Camp Wyman is a place where over 5,000 young people and adults come every year to build connections and relationships with their peers and the larger, natural world around them. It is where they come to step outside of their comfort zone, challenge themselves, and build new skills.
Collaborations with local school districts – like Webster Groves – have brought these educational and experiential programs to thousands of students and provided them with the opportunity to celebrate their own leadership, energy, and determination. With the support of Wyman and school staff, they build skills, develop a positive sense of self, and create connections and relationships.
74 years of partnership
2022 marked our 74th year of partnership with the Webster Groves School District (WGSD). In 1948, Wyman developed a “School Camp” program and partnered with William Kloppe, Director of Outdoor Education at the Webster Groves School District, to develop a licensed school curriculum around studying nature. Beginning in the fall of 1950, WGSD began sending their 6th grade students to Camp Wyman for a weeklong outdoor educational camp experience.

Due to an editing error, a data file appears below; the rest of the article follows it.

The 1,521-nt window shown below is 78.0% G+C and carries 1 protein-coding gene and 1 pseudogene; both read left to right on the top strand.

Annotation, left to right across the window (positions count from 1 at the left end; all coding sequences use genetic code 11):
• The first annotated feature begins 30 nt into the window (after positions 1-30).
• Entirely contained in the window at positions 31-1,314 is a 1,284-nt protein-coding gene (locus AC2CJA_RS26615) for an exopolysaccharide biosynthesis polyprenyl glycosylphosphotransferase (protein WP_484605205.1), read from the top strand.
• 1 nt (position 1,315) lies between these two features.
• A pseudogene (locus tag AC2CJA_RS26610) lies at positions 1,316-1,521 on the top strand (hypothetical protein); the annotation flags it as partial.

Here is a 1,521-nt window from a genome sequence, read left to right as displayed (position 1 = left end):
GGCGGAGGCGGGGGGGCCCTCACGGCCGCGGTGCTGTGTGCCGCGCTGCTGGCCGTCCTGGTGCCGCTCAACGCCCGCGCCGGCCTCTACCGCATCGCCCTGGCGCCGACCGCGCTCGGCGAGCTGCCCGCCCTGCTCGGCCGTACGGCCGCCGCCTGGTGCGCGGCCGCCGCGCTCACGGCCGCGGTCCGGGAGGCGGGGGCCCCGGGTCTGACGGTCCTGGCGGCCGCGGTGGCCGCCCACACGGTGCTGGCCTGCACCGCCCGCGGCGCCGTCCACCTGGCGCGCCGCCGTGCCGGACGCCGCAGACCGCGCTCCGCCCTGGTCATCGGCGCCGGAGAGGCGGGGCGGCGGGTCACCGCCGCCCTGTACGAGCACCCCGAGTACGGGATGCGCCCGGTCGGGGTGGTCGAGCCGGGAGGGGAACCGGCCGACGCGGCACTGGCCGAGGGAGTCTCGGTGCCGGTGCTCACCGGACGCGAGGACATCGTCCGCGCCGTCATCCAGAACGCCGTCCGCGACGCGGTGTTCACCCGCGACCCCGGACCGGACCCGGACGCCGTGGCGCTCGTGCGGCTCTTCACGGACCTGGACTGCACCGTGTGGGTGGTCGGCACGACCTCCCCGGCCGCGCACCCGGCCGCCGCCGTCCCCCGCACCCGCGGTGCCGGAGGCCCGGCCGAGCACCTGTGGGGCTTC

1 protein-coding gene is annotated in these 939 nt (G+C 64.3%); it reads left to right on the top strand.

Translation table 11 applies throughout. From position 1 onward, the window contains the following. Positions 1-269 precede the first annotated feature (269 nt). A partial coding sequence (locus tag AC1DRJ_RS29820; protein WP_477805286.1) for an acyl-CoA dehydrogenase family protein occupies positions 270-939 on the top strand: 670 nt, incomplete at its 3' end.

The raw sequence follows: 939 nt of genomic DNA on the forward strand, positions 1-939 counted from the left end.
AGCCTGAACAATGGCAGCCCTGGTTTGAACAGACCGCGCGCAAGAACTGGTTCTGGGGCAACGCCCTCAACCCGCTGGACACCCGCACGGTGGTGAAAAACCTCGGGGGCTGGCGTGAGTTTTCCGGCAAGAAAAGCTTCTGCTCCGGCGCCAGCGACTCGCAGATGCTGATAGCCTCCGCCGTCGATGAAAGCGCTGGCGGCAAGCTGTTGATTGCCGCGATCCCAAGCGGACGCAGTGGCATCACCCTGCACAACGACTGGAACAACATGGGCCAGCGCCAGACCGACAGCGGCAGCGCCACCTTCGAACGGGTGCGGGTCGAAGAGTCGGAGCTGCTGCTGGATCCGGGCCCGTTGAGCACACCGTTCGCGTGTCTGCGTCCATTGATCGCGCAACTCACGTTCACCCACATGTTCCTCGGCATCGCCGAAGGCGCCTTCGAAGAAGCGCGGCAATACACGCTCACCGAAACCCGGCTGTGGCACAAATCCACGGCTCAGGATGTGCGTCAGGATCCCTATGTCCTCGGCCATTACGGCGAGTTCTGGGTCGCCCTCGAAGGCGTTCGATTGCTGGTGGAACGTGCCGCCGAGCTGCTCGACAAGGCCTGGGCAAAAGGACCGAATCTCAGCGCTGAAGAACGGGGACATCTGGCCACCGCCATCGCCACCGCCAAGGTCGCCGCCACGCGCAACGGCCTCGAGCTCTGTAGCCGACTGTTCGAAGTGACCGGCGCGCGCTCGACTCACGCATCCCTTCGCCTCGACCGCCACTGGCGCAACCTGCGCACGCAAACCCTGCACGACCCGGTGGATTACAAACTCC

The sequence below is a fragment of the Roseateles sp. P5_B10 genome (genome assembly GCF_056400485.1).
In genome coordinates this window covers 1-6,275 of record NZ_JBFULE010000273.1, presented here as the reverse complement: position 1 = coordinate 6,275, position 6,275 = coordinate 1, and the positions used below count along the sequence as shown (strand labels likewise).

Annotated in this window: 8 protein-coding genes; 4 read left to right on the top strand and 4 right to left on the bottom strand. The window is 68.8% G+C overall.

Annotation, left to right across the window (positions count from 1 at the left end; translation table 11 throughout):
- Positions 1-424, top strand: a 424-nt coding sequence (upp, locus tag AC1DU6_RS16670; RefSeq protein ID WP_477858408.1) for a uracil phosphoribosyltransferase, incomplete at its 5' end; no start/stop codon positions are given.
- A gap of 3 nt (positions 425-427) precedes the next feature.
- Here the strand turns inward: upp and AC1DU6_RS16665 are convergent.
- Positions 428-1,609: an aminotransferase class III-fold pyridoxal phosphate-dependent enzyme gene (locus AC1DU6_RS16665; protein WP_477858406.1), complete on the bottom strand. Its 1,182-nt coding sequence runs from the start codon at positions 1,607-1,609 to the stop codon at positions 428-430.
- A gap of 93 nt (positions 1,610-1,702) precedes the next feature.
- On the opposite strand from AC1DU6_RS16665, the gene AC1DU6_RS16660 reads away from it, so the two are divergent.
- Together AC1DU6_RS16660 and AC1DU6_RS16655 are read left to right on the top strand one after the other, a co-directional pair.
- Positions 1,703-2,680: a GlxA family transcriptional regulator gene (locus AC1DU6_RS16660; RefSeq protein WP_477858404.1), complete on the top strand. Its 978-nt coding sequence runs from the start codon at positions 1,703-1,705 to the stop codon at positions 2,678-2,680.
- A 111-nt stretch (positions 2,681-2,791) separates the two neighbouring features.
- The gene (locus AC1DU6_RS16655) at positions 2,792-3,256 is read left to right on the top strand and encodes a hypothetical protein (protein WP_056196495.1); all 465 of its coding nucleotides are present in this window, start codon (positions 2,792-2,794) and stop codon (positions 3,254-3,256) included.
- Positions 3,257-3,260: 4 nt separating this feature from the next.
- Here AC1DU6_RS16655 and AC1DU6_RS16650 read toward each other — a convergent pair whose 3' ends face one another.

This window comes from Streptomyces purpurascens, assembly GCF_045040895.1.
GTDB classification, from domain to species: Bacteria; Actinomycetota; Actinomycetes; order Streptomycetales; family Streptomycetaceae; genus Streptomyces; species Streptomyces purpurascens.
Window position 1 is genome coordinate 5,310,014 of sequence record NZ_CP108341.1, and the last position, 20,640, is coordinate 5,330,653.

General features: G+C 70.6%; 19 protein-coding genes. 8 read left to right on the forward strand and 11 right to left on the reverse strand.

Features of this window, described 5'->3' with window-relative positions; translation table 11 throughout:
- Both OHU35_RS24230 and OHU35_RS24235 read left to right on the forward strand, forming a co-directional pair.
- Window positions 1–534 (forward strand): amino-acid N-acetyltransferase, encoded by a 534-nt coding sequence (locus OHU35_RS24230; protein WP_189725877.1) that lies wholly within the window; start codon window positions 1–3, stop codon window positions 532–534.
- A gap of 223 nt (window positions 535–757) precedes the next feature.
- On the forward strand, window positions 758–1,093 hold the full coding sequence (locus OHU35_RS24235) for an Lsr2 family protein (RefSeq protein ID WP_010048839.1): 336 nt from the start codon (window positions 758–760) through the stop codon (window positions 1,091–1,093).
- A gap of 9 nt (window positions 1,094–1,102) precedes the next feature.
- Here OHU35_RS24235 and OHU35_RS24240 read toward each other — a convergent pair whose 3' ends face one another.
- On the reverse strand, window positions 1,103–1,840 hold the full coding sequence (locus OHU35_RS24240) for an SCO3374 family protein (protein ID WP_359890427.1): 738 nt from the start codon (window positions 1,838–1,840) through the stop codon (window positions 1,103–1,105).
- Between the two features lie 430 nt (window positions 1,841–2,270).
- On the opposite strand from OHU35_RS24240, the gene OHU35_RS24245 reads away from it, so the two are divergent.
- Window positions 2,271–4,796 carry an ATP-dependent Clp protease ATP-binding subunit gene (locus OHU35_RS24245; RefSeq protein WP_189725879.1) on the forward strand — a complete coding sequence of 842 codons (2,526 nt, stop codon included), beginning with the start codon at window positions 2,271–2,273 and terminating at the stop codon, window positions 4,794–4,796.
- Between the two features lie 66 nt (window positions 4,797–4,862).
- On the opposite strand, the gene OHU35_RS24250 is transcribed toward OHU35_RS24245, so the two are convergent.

Over the years, the partnership with WGSD has become more than camp. It has become a tradition that 6th graders look forward to every year. It has become an opportunity for students to step outside of their comfort zones and build skills outside of the classroom. And it has become an important place for students to build new friendships and connections that last throughout middle school and high school and into their futures. “I think that the camp experience is so essential to the students’ development, and every child should have a chance to learn in an outdoor experiential setting. Moreover, the fact that WGSD has been attending Wyman in particular for almost 75 years means that there is a strong sense of communal history between the two,” says Debeaux Bowman, or ‘Hippo’, who graduated from Webster Groves in 2018 and is now an Outdoor Program Facilitator with Wyman. “As a student, you feel very connected to your community because you are taking part in an old coming of age tradition just like countless Webster residents before you. Getting to go to camp is a treat; but getting to go to the same camp that your older siblings, friends, cousins, or possibly even parents or teachers attended connects you to something bigger than yourself and your school class.”